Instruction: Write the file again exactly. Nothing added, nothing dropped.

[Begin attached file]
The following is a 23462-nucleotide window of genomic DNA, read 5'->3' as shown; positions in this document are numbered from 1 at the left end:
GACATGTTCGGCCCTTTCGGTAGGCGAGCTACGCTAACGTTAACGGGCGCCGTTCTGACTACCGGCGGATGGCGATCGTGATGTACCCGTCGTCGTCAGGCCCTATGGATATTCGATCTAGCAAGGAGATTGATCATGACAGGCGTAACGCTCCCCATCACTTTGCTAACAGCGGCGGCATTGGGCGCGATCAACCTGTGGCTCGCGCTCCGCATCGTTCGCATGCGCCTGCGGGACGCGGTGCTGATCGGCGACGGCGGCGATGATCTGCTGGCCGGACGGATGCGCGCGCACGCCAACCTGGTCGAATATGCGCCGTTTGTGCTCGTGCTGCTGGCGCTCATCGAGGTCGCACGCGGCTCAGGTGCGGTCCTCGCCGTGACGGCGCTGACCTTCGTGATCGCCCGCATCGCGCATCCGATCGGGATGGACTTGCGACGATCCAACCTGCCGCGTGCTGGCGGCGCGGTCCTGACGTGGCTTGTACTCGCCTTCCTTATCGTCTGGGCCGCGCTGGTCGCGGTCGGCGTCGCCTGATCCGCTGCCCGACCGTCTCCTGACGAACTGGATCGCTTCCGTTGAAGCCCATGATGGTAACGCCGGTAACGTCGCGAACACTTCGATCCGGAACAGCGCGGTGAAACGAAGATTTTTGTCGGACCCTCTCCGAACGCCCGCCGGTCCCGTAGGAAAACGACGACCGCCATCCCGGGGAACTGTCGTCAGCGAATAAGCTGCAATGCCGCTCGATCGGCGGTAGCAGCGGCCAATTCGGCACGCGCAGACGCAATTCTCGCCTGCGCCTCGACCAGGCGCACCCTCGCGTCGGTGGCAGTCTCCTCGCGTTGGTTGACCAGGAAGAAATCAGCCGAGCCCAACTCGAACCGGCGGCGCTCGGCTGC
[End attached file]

The following is a 23462-nucleotide window of genomic DNA, read 5'->3' as shown; positions in this document are numbered from 1 at the left end:
GACATGTTCGGCCCTTTCGGTAGGCGAGCTACGCTAACGTTAACGGGCGCCGTTCTGACTACCGGCGGATGGCGATCGTGATGTACCCGTCGTCGTCAGGCCCTATGGATATTCGATCTAGCAAGGAGATTGATCATGACAGGCGTAACGCTCCCCATCACTTTGCTAACAGCGGCGGCATTGGGCGCGATCAACCTGTGGCTCGCGCTCCGCATCGTTCGCATGCGCCTGCGGGACGCGGTGCTGATCGGCGACGGCGGCGATGATCTGCTGGCCGGACGGATGCGCGCGCACGCCAACCTGGTCGAATATGCGCCGTTTGTGCTCGTGCTGCTGGCGCTCATCGAGGTCGCACGCGGCTCAGGTGCGGTCCTCGCCGTGACGGCGCTGACCTTCGTGATCGCCCGCATCGCGCATCCGATCGGGATGGACTTGCGACGATCCAACCTGCCGCGTGCTGGCGGCGCGGTCCTGACGTGGCTTGTACTCGCCTTCCTTATCGTCTGGGCCGCGCTGGTCGCGGTCGGCGTCGCCTGATCCGCTGCCCGACCGTCTCCTGACGAACTGGATCGCTTCCGTTGAAGCCCATGATGGTAACGCCGGTAACGTCGCGAACACTTCGATCCGGAACAGCGCGGTGAAACGAAGATTTTTGTCGGACCCTCTCCGAACGCCCGCCGGTCCCGTAGGAAAACGACGACCGCCATCCCGGGGAACTGTCGTCAGCGAATAAGCTGCAATGCCGCTCGATCGGCGGTAGCAGCGGCCAATTCGGCACGCGCAGACGCAATTCTCGCCTGCGCCTCGACCAGGCGCACCCTCGCGTCGGTGGCAGTCTCCTCGCGTTGGTTGACCAGGAAGAAATCAGCCGAGCCCAACTCGAACCGGCGGCGCTCGGCTGC